Three LBI Natives Compete in Cold War Surf Contest

McBrien, Willem, Townsend Come Home on Winning Team
Dec 13, 2017
Photo by: Donald Cresitello Connor Willem puts a solid hack on the face after a backside barrel that helped his team win at the Cold War in Asbury Park.

When the concept for the Cold War Surf contest came about, it was a pretty simple one: to gather the best surfers from the Mid-Atlantic region for a one-day event that showcased the regional talent on a day of great waves. Making that happen was not so simple.

The sponsors were on board with money. The city of Asbury Park was on board with support. The top surfers, including three who are native to LBI, were completely on board. But getting the waves proved to be a much bigger challenge.

The Cold War idea first surfaced in 2014. 2015 was a year of planning, and the first event was slated for March 2016. Sam Hammer of Lavallette and Andrew Gesler of Ocean City, two of the state’s highest profile surfers, were named as captains. They picked teams, and the “war” was ready to go off at the next solid swell.

The Cold War directors did their due diligence, working with surf forecasting site, Surfline, determining that New Jersey’s coast sees the most swell during March. After several weeks of waiting in 2016, the event was held in chest-high, somewhat onshore conditions. The format was solid, but everyone knew winter provides much more dramatic surf here.

In early 2017, teams were again chosen, but the one big swell to materialize wasn’t going to clean up in Asbury Park, and traveling to New Jersey for surfers on the road was impossible with the state of emergency conditions. Choosing to preserve the integrity of the contest, the decision was made to reschedule.

Last Sunday, all that planning and waiting finally paid out. Despite getting only minimal winds locally, a low pressure system offshore sent a healthy swell to the entire coast. Asbury Park was chest- to head-high with bowling barrels and light offshore winds. The Cold War was on.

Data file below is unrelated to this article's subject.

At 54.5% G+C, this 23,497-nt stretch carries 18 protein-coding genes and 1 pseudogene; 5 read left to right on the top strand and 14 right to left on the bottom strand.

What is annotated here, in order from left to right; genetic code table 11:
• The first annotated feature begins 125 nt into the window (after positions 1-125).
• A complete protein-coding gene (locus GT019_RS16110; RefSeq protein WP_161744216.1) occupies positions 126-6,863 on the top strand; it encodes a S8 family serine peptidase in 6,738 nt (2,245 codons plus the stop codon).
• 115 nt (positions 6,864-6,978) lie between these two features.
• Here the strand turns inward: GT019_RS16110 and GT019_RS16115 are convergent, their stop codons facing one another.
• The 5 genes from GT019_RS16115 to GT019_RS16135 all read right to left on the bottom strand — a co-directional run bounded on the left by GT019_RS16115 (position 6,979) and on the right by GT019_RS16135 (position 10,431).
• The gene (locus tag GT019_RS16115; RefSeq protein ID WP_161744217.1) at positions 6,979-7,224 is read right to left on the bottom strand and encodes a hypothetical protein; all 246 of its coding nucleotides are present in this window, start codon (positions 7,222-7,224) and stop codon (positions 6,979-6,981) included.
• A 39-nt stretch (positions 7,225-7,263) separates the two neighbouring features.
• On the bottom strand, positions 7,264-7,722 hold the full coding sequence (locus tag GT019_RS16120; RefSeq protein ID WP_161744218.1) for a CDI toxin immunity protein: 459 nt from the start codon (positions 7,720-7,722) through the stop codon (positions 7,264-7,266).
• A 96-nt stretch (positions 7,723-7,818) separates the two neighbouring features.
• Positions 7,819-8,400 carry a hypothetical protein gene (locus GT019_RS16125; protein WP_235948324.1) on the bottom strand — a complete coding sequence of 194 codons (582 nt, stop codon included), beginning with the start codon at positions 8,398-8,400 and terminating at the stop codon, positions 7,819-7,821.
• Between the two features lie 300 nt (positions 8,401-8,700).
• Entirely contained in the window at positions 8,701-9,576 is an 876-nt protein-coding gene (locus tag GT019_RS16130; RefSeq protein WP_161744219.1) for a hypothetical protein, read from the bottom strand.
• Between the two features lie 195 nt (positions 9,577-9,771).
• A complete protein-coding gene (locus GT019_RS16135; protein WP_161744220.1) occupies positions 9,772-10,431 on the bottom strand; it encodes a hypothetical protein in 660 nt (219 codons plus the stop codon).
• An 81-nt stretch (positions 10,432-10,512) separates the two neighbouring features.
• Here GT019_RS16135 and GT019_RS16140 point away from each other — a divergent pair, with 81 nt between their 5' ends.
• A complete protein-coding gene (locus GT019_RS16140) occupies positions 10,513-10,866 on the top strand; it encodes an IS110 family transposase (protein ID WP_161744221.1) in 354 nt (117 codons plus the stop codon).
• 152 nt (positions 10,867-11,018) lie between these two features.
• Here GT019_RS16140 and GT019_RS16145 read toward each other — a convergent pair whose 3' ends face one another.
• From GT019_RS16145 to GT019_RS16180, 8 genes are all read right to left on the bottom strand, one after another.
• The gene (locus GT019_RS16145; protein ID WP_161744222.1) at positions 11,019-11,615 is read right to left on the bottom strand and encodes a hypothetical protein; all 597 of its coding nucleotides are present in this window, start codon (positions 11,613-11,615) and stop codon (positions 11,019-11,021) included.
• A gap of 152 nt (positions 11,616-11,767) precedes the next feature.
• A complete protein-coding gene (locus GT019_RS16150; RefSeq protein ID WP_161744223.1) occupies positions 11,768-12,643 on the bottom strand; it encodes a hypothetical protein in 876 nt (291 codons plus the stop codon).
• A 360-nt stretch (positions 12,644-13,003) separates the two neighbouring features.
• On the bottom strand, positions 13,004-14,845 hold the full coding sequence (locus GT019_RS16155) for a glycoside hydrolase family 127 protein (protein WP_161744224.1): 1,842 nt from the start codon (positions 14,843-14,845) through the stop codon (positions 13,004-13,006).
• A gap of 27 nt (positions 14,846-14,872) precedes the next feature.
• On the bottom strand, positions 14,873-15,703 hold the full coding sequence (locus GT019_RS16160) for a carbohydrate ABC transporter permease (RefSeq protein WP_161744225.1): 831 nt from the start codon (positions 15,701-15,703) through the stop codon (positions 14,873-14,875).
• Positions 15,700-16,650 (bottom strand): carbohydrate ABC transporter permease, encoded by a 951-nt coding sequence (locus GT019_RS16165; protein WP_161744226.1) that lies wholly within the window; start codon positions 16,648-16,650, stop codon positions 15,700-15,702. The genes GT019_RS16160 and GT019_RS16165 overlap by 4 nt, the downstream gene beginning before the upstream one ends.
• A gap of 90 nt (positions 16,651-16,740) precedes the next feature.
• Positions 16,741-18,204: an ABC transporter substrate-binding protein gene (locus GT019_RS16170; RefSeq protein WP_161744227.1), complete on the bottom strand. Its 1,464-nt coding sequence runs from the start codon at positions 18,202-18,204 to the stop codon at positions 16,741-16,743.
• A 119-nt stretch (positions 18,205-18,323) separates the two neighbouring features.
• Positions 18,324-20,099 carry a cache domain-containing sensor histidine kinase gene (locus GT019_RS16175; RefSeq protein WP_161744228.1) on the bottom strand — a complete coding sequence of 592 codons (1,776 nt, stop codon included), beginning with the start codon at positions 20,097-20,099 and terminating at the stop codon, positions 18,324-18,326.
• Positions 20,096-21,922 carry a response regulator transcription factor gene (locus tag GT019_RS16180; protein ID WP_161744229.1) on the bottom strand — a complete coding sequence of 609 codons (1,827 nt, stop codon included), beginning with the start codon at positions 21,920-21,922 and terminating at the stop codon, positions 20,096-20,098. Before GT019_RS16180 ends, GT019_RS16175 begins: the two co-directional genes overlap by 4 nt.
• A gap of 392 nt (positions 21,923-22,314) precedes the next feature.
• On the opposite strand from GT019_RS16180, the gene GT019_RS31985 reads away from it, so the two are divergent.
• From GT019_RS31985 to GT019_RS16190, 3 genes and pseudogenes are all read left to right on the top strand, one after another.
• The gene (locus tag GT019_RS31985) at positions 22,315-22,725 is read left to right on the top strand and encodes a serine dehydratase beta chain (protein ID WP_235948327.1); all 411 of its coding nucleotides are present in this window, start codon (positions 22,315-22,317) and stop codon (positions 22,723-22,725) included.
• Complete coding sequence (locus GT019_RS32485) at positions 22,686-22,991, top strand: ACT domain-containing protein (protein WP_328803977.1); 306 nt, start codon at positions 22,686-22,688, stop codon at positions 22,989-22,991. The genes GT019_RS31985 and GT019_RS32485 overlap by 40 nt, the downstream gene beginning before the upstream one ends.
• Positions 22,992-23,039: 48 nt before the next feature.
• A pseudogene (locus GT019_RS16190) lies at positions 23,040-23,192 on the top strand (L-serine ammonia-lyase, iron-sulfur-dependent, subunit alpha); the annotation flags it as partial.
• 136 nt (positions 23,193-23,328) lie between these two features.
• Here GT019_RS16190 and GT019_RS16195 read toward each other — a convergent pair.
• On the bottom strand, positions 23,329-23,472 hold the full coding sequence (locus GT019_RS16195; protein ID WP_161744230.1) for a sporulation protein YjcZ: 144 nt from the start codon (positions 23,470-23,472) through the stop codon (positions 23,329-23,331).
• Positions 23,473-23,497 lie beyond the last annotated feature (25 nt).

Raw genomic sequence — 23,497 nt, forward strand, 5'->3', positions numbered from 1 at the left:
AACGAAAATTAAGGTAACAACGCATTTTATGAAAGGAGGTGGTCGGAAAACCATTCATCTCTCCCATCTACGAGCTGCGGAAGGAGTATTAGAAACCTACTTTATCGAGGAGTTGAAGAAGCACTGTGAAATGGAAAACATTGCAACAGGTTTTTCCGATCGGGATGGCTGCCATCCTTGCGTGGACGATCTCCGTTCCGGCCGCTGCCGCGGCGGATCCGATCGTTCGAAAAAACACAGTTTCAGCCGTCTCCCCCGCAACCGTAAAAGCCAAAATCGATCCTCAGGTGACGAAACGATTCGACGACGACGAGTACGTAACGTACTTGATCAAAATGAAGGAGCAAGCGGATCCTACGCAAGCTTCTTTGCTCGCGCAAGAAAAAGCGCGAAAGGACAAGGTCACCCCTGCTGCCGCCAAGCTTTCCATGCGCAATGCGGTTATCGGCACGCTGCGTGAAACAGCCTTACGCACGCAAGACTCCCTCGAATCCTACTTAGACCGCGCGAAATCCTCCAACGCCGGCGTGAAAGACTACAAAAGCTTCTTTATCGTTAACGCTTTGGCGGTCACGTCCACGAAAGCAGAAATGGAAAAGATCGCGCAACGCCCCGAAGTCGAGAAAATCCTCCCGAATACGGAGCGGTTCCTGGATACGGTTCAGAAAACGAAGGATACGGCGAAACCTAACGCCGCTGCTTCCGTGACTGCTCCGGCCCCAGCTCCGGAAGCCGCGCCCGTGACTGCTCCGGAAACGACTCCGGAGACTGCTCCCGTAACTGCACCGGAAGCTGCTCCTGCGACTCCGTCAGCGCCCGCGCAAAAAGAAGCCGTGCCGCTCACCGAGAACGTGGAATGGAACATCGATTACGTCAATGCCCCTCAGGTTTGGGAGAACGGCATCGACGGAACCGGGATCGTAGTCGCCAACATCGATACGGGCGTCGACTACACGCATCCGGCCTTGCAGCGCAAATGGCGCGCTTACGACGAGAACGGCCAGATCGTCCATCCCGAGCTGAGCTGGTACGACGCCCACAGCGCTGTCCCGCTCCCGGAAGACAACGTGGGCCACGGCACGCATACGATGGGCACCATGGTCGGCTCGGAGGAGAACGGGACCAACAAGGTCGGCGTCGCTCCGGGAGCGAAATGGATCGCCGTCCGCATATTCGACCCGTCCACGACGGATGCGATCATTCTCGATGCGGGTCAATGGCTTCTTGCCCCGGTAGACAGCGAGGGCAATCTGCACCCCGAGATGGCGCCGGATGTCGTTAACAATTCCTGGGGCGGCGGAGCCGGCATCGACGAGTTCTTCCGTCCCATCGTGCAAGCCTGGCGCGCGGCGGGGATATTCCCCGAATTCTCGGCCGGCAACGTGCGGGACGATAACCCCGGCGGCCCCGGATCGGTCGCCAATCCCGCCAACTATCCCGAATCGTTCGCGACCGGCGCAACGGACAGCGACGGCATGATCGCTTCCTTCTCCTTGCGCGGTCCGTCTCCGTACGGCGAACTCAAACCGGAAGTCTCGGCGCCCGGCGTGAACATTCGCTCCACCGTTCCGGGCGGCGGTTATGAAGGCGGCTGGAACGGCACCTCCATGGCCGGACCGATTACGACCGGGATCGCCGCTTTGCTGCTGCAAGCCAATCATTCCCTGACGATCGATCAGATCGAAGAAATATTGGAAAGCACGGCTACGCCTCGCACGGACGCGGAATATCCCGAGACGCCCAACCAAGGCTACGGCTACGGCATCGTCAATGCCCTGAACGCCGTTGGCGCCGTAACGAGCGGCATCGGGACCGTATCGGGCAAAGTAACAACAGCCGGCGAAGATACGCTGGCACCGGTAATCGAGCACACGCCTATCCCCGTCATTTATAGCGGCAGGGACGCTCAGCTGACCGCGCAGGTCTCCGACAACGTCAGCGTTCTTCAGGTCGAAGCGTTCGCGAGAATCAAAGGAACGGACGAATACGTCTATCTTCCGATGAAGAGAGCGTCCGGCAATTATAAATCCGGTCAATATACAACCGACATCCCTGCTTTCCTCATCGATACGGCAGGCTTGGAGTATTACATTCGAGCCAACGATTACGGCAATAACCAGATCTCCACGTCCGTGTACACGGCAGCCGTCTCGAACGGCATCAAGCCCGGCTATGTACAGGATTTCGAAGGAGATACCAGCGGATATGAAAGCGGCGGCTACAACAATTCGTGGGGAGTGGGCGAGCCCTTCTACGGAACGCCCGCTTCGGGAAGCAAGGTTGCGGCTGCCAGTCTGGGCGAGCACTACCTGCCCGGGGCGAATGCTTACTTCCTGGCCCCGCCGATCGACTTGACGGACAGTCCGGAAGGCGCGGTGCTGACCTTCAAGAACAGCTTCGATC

“I was really excited,” said Clay Pollioni of Ortley Beach, who won the event’s MVP. “When I saw it at first light, the tide was kind of drained, and I thought maybe they should wait a bit to start. But once the sun hit it, it just turned on. Right from the get-go people were getting barreled.”

The three LBI locals who were invited, Randy Townsend and Connor Willem, both of Surf City, and Ben McBrien, an Island native who now splits his time between Philadelphia and Ocean Grove, just south of Asbury Park, had all been picked on the same team by Gesler. Townsend, who surfs for Jetty, is captain of the Harvey Cedars Beach Patrol. Willem is a commercial clammer. McBrien is a noted fine woodworker with a business out of Philly.

The layer of powder on the ground from Saturday’s snowfall was the literal icing on the cake.

In the first heat, Travis Beckman bested fellow New York surfer Zack Dayton. The first of the LBI crew to surf was McBrien, who had an epic warmup session but didn’t get the waves in his heat. Young Logan Kamen of Monmouth County then beat Point Pleasant’s Brendan Tyghe.

Next up, Willem took on Monmouth County’s Tommy Ihnken. It was an interesting wave-filled match-up of goofyfoot surfers. Ihnken had some speed lines and Willem had a series of waves with numerous backside turns. But Willem wasn’t looking for turns; he wanted to get tubed. It wasn’t until late in the heat that he found a backside barrel, grabbed his rail and came out with a powerful hack. The wave garnered an 8.5, the best of the day to that point. It also tied up the competition at 2 points for each team.

“My heat started off pretty slow. Then halfway through it turned on. That barrel felt good. All I wanted was to get tubed, and I got one with like 30 seconds left in the heat,” said Willem.

In the very next heat, with the surf pumping, Simon Hetrick of Maryland found a frontside barrel to best Willem’s earlier score. But Ortley’s Pollioni came back with a deep backside barrel for a 9.75 at the end of the heat.

“I almost wrote myself off before the five-minute mark, and then that wave came. It just felt awesome,” said Pollioni.

Next, Long Branch’s Mike Gleason took it to New York’s Balaram Stack, threading his way through two barrels and finishing each with a full rail cutback before Ocean City’s Rob Kelly delivered another point for Team Gesler.

Hammer and Gesler squared off in heat 8, a rivalry that goes back nearly 20 years. Though Gesler’s team was looking at the win, Hammer took the heat with a series of vicious frontside turns.

The final heat of the day put Townsend in the water against Longport’s Ben Graeff. While Townsend waited for the better waves, Graeff kept busy on the inside, scoring another point for Team Gesler, as the team celebrated.

Each member of the team, including all three surfers from LBI, walked with a $1,000 check. The conditions had finally come together for the kind of performance show the Cold War was intended to be.

Willem, wearing a fully insulated work suit over his wetsuit, agreed, “This was the best call. There’s snow on the ground, head-high sets. Clay was dropping 9’s. Gleason was sick. Obviously, if it had been bigger, it would have been better, but you certainly can’t complain.”

— Jon Coen

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